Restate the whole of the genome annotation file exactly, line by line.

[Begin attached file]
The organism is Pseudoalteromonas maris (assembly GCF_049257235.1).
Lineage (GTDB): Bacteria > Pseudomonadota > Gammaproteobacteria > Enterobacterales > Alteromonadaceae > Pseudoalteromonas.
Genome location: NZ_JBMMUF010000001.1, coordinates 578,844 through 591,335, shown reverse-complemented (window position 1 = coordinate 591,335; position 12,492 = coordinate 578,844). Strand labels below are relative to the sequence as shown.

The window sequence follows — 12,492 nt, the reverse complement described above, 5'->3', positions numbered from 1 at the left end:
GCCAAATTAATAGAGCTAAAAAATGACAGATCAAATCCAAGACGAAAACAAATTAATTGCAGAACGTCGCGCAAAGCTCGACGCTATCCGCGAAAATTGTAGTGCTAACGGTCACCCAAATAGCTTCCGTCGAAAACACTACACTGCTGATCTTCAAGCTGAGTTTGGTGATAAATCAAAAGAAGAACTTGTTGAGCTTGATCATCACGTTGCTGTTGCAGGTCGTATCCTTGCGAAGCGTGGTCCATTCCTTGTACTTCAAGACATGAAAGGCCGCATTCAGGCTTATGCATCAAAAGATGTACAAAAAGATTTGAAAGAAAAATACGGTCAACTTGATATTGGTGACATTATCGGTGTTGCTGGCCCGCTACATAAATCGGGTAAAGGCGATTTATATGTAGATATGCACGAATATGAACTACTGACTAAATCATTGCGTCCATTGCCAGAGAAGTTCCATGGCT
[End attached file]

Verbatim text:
The organism is Pseudoalteromonas maris (assembly GCF_049257235.1).
Lineage (GTDB): Bacteria > Pseudomonadota > Gammaproteobacteria > Enterobacterales > Alteromonadaceae > Pseudoalteromonas.
Genome location: NZ_JBMMUF010000001.1, coordinates 578,844 through 591,335, shown reverse-complemented (window position 1 = coordinate 591,335; position 12,492 = coordinate 578,844). Strand labels below are relative to the sequence as shown.

The window sequence follows — 12,492 nt, the reverse complement described above, 5'->3', positions numbered from 1 at the left end:
GCCAAATTAATAGAGCTAAAAAATGACAGATCAAATCCAAGACGAAAACAAATTAATTGCAGAACGTCGCGCAAAGCTCGACGCTATCCGCGAAAATTGTAGTGCTAACGGTCACCCAAATAGCTTCCGTCGAAAACACTACACTGCTGATCTTCAAGCTGAGTTTGGTGATAAATCAAAAGAAGAACTTGTTGAGCTTGATCATCACGTTGCTGTTGCAGGTCGTATCCTTGCGAAGCGTGGTCCATTCCTTGTACTTCAAGACATGAAAGGCCGCATTCAGGCTTATGCATCAAAAGATGTACAAAAAGATTTGAAAGAAAAATACGGTCAACTTGATATTGGTGACATTATCGGTGTTGCTGGCCCGCTACATAAATCGGGTAAAGGCGATTTATATGTAGATATGCACGAATATGAACTACTGACTAAATCATTGCGTCCATTGCCAGAGAAGTTCCATGGCT